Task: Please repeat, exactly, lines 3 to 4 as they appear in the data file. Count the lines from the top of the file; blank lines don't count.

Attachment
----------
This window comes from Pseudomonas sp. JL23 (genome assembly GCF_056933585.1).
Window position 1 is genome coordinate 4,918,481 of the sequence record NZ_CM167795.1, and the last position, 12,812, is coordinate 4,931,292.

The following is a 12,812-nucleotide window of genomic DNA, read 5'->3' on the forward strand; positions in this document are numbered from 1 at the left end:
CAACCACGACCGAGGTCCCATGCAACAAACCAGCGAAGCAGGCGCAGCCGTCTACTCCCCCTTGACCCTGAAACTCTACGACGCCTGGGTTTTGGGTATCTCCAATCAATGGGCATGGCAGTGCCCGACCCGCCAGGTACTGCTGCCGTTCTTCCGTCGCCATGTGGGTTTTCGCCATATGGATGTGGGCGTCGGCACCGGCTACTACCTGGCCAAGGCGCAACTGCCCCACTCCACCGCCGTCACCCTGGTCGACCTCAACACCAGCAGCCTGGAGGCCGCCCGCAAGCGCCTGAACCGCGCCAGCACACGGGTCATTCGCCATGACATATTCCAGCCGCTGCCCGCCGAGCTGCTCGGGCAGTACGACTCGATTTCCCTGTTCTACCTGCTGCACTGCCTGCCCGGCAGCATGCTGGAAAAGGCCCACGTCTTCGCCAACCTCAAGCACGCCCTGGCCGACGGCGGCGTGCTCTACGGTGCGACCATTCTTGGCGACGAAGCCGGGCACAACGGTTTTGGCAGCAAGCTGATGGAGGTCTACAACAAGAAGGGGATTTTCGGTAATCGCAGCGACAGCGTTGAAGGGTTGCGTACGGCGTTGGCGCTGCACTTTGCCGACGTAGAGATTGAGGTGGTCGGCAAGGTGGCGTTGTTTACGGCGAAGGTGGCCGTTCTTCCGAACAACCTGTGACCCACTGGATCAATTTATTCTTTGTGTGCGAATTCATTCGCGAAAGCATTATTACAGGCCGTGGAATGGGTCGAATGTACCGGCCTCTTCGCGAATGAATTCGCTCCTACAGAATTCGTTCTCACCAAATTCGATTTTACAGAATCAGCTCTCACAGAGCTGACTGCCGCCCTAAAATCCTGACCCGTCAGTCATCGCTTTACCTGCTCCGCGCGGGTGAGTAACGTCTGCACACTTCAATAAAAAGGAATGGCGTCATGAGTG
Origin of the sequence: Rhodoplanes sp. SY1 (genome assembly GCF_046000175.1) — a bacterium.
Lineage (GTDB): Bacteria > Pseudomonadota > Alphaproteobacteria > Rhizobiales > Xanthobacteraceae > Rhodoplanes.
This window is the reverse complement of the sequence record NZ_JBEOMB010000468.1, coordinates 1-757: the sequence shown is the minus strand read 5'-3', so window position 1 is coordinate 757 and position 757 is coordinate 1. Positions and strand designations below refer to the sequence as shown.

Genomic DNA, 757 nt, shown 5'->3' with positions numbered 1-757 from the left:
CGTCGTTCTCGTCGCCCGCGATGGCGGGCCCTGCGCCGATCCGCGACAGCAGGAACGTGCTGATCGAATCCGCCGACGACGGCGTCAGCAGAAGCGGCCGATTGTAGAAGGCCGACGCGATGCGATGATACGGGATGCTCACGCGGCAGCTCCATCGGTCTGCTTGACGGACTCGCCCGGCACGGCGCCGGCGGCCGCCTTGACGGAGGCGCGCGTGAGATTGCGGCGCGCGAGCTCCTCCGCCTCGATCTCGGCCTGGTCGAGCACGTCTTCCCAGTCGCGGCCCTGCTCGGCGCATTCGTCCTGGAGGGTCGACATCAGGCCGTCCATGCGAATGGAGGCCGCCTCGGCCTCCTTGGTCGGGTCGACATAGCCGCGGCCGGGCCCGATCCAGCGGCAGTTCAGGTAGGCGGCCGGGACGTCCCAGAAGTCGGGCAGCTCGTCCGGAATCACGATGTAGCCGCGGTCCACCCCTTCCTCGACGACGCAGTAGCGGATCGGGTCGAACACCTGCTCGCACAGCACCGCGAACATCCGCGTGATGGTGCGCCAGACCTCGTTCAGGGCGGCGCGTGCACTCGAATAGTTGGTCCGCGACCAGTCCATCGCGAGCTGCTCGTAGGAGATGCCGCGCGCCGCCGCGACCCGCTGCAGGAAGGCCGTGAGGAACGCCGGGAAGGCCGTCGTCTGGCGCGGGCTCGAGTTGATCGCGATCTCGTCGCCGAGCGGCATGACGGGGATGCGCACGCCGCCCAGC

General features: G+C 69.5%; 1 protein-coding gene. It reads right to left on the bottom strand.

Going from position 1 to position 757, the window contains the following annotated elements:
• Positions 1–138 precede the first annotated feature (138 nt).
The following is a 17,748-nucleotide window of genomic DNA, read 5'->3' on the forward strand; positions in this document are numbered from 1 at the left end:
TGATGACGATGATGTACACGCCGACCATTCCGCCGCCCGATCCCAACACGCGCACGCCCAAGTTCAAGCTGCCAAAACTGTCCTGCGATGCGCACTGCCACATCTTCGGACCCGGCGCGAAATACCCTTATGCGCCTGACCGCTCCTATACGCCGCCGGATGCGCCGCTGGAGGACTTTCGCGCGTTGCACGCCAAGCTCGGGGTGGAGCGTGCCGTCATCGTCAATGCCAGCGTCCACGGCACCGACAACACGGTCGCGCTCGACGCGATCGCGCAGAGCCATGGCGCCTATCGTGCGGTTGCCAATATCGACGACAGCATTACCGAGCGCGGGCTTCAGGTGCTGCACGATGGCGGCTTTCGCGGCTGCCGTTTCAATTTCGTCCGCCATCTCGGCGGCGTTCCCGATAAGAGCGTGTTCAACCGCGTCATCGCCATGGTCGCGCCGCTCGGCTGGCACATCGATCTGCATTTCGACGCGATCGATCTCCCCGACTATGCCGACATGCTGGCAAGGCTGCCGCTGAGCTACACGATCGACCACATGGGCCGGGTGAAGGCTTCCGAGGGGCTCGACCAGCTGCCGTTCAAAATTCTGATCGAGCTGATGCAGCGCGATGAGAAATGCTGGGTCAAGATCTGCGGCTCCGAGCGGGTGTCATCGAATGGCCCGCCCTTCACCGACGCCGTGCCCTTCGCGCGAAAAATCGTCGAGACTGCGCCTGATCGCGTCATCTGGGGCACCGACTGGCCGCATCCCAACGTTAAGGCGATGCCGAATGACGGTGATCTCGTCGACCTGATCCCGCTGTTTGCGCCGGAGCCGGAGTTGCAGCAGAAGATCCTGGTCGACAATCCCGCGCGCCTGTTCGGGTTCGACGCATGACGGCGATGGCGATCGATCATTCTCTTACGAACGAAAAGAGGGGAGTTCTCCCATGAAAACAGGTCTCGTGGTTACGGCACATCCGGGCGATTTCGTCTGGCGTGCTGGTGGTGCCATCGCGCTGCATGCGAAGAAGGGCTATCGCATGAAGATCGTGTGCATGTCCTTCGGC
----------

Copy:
The following is a 12,812-nucleotide window of genomic DNA, read 5'->3' on the forward strand; positions in this document are numbered from 1 at the left end:
CAACCACGACCGAGGTCCCATGCAACAAACCAGCGAAGCAGGCGCAGCCGTCTACTCCCCCTTGACCCTGAAACTCTACGACGCCTGGGTTTTGGGTATCTCCAATCAATGGGCATGGCAGTGCCCGACCCGCCAGGTACTGCTGCCGTTCTTCCGTCGCCATGTGGGTTTTCGCCATATGGATGTGGGCGTCGGCACCGGCTACTACCTGGCCAAGGCGCAACTGCCCCACTCCACCGCCGTCACCCTGGTCGACCTCAACACCAGCAGCCTGGAGGCCGCCCGCAAGCGCCTGAACCGCGCCAGCACACGGGTCATTCGCCATGACATATTCCAGCCGCTGCCCGCCGAGCTGCTCGGGCAGTACGACTCGATTTCCCTGTTCTACCTGCTGCACTGCCTGCCCGGCAGCATGCTGGAAAAGGCCCACGTCTTCGCCAACCTCAAGCACGCCCTGGCCGACGGCGGCGTGCTCTACGGTGCGACCATTCTTGGCGACGAAGCCGGGCACAACGGTTTTGGCAGCAAGCTGATGGAGGTCTACAACAAGAAGGGGATTTTCGGTAATCGCAGCGACAGCGTTGAAGGGTTGCGTACGGCGTTGGCGCTGCACTTTGCCGACGTAGAGATTGAGGTGGTCGGCAAGGTGGCGTTGTTTACGGCGAAGGTGGCCGTTCTTCCGAACAACCTGTGACCCACTGGATCAATTTATTCTTTGTGTGCGAATTCATTCGCGAAAGCATTATTACAGGCCGTGGAATGGGTCGAATGTACCGGCCTCTTCGCGAATGAATTCGCTCCTACAGAATTCGTTCTCACCAAATTCGATTTTACAGAATCAGCTCTCACAGAGCTGACTGCCGCCCTAAAATCCTGACCCGTCAGTCATCGCTTTACCTGCTCCGCGCGGGTGAGTAACGTCTGCACACTTCAATAAAAAGGAATGGCGTCATGAGTG